Volvo EX90: new electric seven-seater is half car, half computer
All hail the new Volvo EX90, the electric seven-seat SUV that Volvo insists isn’t just a car, but ‘a highly advanced computer on wheels’
Look carefully and what do you see? Seriously, lean in close and take a good look. Do you see… a car? If so, Volvo thinks you’re wrong. Well, not wrong. But only half right. Because this is the all-new, all-electric EX90.
And while it’s very much a seven-seater SUV, Volvo reckons it’s also ‘a highly advanced computer on wheels’ that marks ‘the start of a new era’ for the Swedish firm. Which is big talk indeed. “The Volvo EX90 is a statement for where we are, and where we are going,” explains CEO Jim Rowan. “Born electric and software-defined, it demonstrates what future Volvo cars will stand for in terms of safety, technology, sustainability, design and creating a more personal experience for every customer.”
So let’s dig into the detail. Volvo is promising one new electric car a year as it targets EV-only sales by 2030; the EX90 is the first, and it’s the flagship. That means better everything, and more of it for good measure.
Enter state-of-the-art cameras, radars and lidar, all hooked up to an NVIDIA DRIVE core computer to form an ‘invisible shield of safety’ around the car. Volvo claims the EX90 can build a real-time, 360-degree picture of the world around it, as well as pick out small obstacles in the road hundreds of metres away. Day or night. At motorway speeds.
It’ll also scout the danger within. Namely you. Sensors and cameras track your gaze to measure alertness behind the wheel. If you get drowsy, it’ll (literally) give you a nudge; if you fall asleep altogether, it’ll stop safely and call for help. Turning nightmares into dreams.
For now you’ll have to make do with an upgraded Pilot Assist and steering ‘support’ while changing lanes, but Volvo says the EX90 is hardware-ready for unsupervised (i.e. autonomous) driving. So a future over-the-air update might one day make that a reality.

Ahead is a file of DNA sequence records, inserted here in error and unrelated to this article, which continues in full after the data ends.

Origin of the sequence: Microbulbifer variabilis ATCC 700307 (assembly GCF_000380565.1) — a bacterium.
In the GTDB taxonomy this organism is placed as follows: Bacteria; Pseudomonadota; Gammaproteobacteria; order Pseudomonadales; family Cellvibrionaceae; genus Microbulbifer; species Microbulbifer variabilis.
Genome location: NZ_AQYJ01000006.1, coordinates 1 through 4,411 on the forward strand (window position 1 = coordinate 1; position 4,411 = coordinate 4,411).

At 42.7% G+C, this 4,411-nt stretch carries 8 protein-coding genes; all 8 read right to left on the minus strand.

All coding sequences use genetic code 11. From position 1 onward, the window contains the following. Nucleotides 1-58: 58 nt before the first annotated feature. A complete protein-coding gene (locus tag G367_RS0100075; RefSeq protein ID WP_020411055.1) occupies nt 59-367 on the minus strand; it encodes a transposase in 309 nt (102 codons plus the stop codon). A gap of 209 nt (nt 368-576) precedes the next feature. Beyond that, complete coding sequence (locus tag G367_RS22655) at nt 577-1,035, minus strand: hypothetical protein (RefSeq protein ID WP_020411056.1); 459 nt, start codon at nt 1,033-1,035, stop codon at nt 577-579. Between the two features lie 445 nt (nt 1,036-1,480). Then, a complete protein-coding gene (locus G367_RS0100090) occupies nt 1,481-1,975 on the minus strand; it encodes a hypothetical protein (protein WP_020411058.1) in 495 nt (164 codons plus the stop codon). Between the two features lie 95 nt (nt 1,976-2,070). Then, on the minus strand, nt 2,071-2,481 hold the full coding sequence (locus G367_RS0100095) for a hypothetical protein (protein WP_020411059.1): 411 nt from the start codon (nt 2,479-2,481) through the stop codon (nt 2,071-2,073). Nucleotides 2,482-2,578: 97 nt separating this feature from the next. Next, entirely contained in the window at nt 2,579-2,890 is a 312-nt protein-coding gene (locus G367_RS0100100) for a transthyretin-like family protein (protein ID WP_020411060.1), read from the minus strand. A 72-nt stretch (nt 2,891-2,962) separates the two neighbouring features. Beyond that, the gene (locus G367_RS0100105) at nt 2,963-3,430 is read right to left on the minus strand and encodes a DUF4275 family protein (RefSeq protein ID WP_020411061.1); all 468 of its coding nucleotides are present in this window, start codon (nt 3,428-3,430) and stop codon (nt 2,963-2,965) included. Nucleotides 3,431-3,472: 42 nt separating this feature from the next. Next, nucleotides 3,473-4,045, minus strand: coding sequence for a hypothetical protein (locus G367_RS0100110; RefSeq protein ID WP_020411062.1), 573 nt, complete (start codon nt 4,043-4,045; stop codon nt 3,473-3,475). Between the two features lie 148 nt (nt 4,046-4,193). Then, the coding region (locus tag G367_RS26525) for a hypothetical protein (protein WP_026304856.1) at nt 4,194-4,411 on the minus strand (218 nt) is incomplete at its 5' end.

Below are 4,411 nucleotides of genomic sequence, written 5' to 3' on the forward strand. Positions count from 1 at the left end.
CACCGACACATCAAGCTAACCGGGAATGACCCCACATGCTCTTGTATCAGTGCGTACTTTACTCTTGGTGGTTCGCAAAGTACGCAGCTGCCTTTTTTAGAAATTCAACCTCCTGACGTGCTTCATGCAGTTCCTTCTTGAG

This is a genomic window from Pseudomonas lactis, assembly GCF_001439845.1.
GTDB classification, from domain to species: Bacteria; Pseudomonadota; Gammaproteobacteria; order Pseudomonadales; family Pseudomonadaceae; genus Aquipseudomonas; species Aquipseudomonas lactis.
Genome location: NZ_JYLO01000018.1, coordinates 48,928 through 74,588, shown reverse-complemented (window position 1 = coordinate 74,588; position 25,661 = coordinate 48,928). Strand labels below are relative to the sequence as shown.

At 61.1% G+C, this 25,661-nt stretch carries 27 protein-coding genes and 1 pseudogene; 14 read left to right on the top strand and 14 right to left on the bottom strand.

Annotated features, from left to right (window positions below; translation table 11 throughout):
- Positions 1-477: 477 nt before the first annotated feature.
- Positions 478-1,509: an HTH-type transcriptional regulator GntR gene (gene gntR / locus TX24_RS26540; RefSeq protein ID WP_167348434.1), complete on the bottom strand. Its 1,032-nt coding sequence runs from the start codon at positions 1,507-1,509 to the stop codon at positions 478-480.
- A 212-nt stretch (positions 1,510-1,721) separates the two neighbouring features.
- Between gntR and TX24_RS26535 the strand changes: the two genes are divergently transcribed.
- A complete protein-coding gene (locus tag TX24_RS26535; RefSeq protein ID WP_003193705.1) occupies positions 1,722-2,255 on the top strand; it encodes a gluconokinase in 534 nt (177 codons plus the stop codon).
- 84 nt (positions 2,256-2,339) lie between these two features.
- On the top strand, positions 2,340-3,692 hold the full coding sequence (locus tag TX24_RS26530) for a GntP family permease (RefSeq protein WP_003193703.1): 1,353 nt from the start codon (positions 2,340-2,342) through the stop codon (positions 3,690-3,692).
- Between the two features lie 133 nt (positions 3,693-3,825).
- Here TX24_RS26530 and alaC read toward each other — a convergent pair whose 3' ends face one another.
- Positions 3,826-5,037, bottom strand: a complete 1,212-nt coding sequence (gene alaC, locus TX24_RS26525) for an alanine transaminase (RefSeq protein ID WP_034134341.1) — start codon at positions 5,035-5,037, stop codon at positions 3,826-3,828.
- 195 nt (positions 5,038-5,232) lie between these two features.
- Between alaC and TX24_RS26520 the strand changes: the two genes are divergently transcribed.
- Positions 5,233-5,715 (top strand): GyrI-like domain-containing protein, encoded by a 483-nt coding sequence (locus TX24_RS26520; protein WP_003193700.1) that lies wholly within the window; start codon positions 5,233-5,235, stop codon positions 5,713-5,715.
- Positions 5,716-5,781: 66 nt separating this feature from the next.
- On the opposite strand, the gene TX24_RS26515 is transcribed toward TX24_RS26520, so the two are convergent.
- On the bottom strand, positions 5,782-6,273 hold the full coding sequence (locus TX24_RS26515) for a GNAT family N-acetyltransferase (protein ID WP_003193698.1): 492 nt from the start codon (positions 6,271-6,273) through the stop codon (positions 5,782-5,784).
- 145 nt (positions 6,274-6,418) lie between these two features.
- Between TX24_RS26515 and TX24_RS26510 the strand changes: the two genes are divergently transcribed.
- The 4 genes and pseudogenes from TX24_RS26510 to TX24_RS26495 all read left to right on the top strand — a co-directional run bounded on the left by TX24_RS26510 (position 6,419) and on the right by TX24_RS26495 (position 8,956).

And what of the tech that isn’t designed to save your skin? The 14.5-inch touchscreen runs Google everything (you still get wireless Android Auto/Apple CarPlay, don’t worry). A 5G connection is standard, good for streaming music. Your tunes’ll sound good too, with headrest-integrated Bowers and Wilkins speakers among the 25 dotted around the cabin.
Having no key is standard too. Or rather, your smartphone is your key. Which means you can send it to others virtually at will. Approach and the EX90 begins your ‘personal welcoming sequence’ while loading your settings and preferences. So no more fiddling with the seat after you’ve lent it to the other half.
Crumbs, we’ve not even mentioned specs yet. Now there’s a measure of Volvo’s focus on the tech. Anyway, from launch there will be two twin-motor versions - a standard EX90 and the Performance. Both get a huge 107kWh usable battery with the former estimating 364 miles of range and the latter 360. That hit is because the Performance gets 510bhp and 671lb ft, allowing all 2,818kg of EX90 to sprint from 0-62mph in 4.9 seconds. Yikes. The standard version does still send 402bhp and 568lb ft of torque to all four wheels though, so it'll only be a second slower. Meanwhile 250kW DC fast charging means a 10-80 per cent battery top-up takes just 30 minutes.
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In the UK, first deliveries should be at the start of 2024, but we'll only get the top-of-the-range, 22-inch wheeled Ultra trim to begin with. That means an entry price of £96,255 for the standard car and £100,555 for the Performance. Yep, it's a £100k Volvo. We're assured that a bargain basement £75,000 entry-level model will be along shortly after launch.
The EX90 will be built in the US from next year and later also China: both facilities are aiming for climate neutrality. Sustainability gets more than a cursory nod in the vehicle itself, too: a quarter of the aluminium used to build it is recycled, as is about 15 per cent of the steel. Same goes for 48kg of the plastics and bio-based materials inside, the highest proportion of any Volvo yet.
Any other measures to save the planet? Sort of: bi-directional charging. All the hardware is there so you can charge the EX90 at night (when electricity is less expensive) and use it as a whopper of a power bank for your home during the day. Okay, so it’s not like owning your own hydro-electric power station, but still: with an energy crisis looming (and a climate one already in full swing) stuff like this will be vital in the future. No wonder Volvo thinks the EX90 isn’t just a car…